Actually, to be more precise, I’m looking at the idea of power through narratives that are generated and manipulated. Violence is just one very immediate manifestation of that manipulation and I cannot not mark myself within that system. Which is why in the short story there is an idiot photographer who is as culpable as the other male characters on the violence being inflicted upon Madhu, the protagonist whose head has been stolen by her obsessive lover. In the book and in the video work, this story is repeated a dozen times and in each repetition changes are made to a few words, which doesn’t seem to make much difference at first when you consider the immediately preceding or subsequent story, but from the first to the twelfth story the meaning changes entirely. By the last story, the three male characters have been absolved of their roles in the violence and in fact Madhu is to take the responsibility for all the violence on herself. It is through these small seemingly harmless changes or triggers in narratives that we are seeing great upheavals today. What is happening politically is a very obvious reference but the same is happening at every level and scale. Even in the #MeToo movement it wasn’t surprising to see that after men were called out for sexual harassment new narratives would follow that would cast doubts on the credibility of the women or deflect in another way so as to diffuse the original story. Even on our social media, we are consciously generating narratives that might help build our image/s to our audiences. I see it as a kind of image warfare that is happening at every scale. This manipulation isn’t new though. It makes me think of the stories told and untold to me when I was growing up. This hiding and revealing of information affected my sense of the world while growing up, till I started to proactively search for more information. I remember as a child, watching news on television about militancy in Kashmir, the foreign tourists who went missing in Kashmir and also the Kargil War. But I don’t remember watching or reading anything about the Kunan-Poshpora incident or any other event that might contradict the larger convenient nationalistic perspectives. It makes me wonder how such filteration of information might have affected how my generation (and others) might make sense of the world today. It’s the only reason why I’m curious about tracing my way back to my childhood to think about what might have become the building blocks for my entire generation. It makes me think about how the current generation of people might grow with the blatant image warfare in progress right now.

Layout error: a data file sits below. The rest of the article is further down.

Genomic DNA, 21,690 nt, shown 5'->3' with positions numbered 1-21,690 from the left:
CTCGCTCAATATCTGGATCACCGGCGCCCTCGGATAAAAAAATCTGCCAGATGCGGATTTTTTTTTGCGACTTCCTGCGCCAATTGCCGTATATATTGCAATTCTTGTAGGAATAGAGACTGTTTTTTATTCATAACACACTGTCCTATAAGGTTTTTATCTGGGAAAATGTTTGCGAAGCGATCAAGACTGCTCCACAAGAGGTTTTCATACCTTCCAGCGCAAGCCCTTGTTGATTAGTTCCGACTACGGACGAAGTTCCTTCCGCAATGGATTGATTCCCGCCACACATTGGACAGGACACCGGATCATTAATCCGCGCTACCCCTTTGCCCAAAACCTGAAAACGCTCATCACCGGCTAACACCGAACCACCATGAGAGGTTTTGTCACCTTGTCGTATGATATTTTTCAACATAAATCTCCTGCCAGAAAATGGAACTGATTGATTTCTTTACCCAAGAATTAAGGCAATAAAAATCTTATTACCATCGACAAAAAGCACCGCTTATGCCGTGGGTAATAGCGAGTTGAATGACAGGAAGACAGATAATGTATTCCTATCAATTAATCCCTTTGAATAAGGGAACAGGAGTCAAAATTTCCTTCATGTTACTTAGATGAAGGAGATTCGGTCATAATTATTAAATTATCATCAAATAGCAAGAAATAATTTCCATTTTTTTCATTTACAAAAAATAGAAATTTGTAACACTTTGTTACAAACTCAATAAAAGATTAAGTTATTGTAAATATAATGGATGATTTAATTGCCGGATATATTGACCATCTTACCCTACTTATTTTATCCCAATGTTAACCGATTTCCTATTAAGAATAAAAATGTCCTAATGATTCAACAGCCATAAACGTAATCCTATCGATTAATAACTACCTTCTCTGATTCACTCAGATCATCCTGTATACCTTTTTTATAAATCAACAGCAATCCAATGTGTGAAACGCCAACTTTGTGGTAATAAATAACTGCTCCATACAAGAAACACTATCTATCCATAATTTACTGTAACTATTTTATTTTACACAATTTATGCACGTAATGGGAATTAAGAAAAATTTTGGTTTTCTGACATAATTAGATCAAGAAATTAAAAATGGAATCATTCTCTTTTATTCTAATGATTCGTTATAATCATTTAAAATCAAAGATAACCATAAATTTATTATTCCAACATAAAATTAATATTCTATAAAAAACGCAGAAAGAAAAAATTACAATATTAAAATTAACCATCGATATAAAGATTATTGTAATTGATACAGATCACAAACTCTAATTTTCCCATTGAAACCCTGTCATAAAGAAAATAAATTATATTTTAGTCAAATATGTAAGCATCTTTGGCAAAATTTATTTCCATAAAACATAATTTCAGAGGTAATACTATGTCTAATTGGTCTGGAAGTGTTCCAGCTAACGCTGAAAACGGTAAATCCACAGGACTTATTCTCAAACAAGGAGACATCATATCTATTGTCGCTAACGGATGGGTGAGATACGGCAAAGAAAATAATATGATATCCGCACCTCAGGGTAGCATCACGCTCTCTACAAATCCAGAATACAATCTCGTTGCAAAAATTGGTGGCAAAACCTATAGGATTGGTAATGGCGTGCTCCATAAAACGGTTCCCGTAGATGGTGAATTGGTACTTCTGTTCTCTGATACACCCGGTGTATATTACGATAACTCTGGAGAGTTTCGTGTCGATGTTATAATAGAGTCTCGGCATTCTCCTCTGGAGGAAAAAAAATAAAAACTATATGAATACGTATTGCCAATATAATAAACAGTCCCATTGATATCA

At 17, you began photography as a catharsis when your father gifted you a camera after your mother was diagnosed with schizophrenia. You shared some of those personal moments of your mother’s battle with schizophrenia in “Life is Elsewhere” and “Look it’s Getting Sunny Outside”. If you could talk about curating and sharing these personal visual journals.
For a long time, I thought that the catharsis lay in making images of my mother and her dog. But actually what helped me was sharing that work. Whenever I showed it, people experiencing the work would share with me their own experience of mental illness. In the beginning, those conversations were difficult but the more frequent they got, the more my own life and my own relationship with mental illness within my family felt more normalised.
You described your 2005 photographs documenting people on work schemes in villages as an example of “politically influenced propaganda”. Do you think that experience shaped the future course of your work?
It made me question my work on many levels, including how I was dealing with people who I was photographing. It made me come to terms with the inherent power hierarchy that having a camera brings in relation to the people being photographed. It made realise that no matter how responsibly I might have photographed people, in the end the real agency lay in how and in what context I might put the work out. These were difficult questions to deal with in the beginning but this is an inherent baggage of photography that I have learnt to embrace and I recognise there are problems within photography that will remain unresolved, but it is still important to constantly acknowledge and question my position in whatever I do. In the beginning, till I could find a way to come to terms with this unease with the medium, I had stopped making a certain kind of work, but I do believe that especially given the times that we are living in now, it is important to question the world more than ever. My vocabulary might seem different but my intent is again similar to the time when I started in 2005.